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Lily of the Valley

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  • Botanical: Convallaria majalis
  • Family: Asparagaceae
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Lily of the Valley

Botanical

Convallaria majalis

Family

Asparagaceae

Known as

Augenkraut, Chaldron, Faldron, Galleieli, Glasblümli, Herrenblümli, Maiblume, Maiblümchen, Maienlilie, Maizauken, Marienglöckchen, Marienriesli, Niesekraut, Schillerlilie, Schneetropfen, Springauf, Tallilie, Zaucken

Collection Times

May

Parts Used

herb, leaves

Medicinal

asthma, cancer, circulation, difficulty breathing, dropsy, high blood preasure, swollen feet, edema

Heart & Circulation

circulation, dropsy (edema), edema, hemostatic, high blood pressure, swollen feet

Infection & Inflammation

swollen feet

Mind & Nerves

anxiety, epilepsy, irritability, neurasthenia

Respiratory System

asthma, emphysema

Stomach & Intestinal

constipation, digestion, low blood pressure

Properties

antispasmodic, digestive, diuretic, febrifuge, sedative

Description

C. majalis is a herbaceous perennial plant that forms extensive colonies by spreading underground stems called rhizomes. New upright shoots are formed at the ends of stolons in summer, these upright dormant stems are often called pips. These grow in the spring into new leafy shoots that still remain connected to the other shoots under ground, often forming extensive colonies. The stems grow to 15–30 cm tall, with one or two leaves 10–25 cm long, flowering stems have two leaves and a raceme of 5–15 flowers on the stem apex.

The flowers are white tepals (rarely pink), bell-shaped, 5–10 mm diameter, and sweetly scented; flowering is in late spring, in mild winters in the Northern Hemisphere it is in early March. The fruit is a small orange-red berry 5–7 mm diameter that contains a few large whitish to brownish colored seeds that dry to a clear translucent round bead 1–3 mm wide. Plants are self-sterile, and colonies consisting of a single clone do not set seed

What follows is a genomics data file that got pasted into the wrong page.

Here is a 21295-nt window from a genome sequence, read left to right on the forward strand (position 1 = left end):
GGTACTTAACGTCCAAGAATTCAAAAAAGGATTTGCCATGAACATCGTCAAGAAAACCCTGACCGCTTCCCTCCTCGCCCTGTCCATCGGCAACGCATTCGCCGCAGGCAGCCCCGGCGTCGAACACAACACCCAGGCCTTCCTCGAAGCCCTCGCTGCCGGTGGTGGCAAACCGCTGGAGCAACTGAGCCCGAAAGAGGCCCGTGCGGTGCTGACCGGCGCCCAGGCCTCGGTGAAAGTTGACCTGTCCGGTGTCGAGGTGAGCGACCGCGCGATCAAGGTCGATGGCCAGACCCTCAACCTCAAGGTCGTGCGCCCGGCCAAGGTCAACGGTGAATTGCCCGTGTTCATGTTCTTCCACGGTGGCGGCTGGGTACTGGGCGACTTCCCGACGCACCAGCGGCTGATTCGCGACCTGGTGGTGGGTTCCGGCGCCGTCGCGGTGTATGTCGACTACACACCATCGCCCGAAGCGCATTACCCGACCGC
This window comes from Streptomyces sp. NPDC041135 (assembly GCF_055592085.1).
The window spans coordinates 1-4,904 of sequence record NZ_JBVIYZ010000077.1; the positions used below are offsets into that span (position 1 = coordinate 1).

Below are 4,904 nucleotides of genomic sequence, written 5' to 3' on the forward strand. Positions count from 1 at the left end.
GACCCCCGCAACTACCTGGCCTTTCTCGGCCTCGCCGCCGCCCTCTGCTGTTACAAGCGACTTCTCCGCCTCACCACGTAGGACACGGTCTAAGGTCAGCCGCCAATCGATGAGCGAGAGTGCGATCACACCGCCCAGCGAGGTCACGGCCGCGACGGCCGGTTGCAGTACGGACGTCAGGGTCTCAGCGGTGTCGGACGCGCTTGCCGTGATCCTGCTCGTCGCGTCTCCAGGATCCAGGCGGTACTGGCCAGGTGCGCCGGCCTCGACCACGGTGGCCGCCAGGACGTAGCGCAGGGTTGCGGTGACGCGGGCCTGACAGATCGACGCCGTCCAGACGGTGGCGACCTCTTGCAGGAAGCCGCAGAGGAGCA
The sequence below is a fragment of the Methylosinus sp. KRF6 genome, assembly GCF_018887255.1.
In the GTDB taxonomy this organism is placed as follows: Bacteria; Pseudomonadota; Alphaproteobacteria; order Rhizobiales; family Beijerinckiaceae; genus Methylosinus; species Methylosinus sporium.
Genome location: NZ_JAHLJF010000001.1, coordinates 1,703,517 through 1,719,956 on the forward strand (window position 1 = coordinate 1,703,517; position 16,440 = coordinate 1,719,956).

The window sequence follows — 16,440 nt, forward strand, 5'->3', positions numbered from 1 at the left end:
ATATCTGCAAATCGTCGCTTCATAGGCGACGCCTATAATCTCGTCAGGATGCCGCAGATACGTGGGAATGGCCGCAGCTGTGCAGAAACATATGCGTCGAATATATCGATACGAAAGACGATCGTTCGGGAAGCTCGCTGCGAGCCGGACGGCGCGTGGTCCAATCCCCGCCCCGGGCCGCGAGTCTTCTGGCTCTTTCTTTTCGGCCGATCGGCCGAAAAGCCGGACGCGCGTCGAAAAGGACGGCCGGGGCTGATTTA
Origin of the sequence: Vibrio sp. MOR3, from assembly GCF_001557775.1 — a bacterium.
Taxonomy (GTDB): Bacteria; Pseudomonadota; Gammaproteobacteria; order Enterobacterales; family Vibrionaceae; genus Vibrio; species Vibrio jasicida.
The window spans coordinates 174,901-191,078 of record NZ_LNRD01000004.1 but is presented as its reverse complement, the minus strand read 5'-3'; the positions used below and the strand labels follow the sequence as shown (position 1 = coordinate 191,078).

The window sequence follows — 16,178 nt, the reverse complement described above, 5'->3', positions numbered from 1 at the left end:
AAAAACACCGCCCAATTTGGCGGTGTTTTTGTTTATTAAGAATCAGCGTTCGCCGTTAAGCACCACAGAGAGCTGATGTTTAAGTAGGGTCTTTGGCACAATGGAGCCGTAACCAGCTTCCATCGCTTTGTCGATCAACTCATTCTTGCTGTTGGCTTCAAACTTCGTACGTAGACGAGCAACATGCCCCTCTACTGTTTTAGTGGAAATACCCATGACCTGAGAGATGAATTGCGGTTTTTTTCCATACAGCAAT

Properties & Uses

Lily of the valley has a long and proven reputation in herbal medicine in the treatment of heart complaints. It contains the glycosides convallarin and convallamarin which are powerful cardiac tonics and diuretics and are also used in allopathic medicine. However, because of the plants potential toxic properties it should never be used without expert advice. All parts of the plant are antispasmodic, cardiotonic, strongly diuretic, emetic, febrifuge, laxative and sedative. The plant is usually harvested when in flower and can be dried for later use, though it is stronger acting when fresh. The inflorescence is said to be the most active medicinally and is often harvested separately. An infusion of the flowers and roots is a digitalis substitute (obtained from Digitalis species), though less powerful, that is especially useful in the treatment of valvula heart diseases, cardiac debility, dropsy and chronic lung problems such as emphysema. Lily of the valley encourages the heart to beat more slowly, regularly and efficiently, at the same time it is strongly diuretic, reducing blood volume and lowering blood pressure. Its effect is less cumulative than digitalis which makes it safer for elderly patients. It is often prescribed combined with the fruits of Crataegus spp. An ointment made from the roots is used in the treatment of burns and to prevent scar tissue. The German Commission E Monographs, a therapeutic guide to herbal medicine, approve Convallaria majalis : Lily Of The Valley for arrhythmia, cardiac insufficiency, nervous heart complaints 

Other Uses

An essential oil is obtained from the flowers. It is used in perfumery and for snuff. A green dye is obtained from the leaves in spring. A yellow dye is obtained from the leaves in autumn. Plants can be grown as a ground cover in woodland shade or in a shrubbery

Cautions

All parts of the plant are poisonous. However, the toxic principle is very poorly absorbed when taken orally so poisoning is unlikely to occur. The leaves can be a mild skin irritant. Overdose may lead to nausea, vomiting, stupor, colour perception disorders, and cardiac arrhythmias. Internal use preparations no longer considered safe

Distribution

Europe, including Britain, from Scandanavia to Spain east to N.E. Asia, Greece and the Caucasus.

Constituents

Convallatoxin, Convallarin, Convallatoxol, digitalis glycosides, asparagine, flavonoids, saponins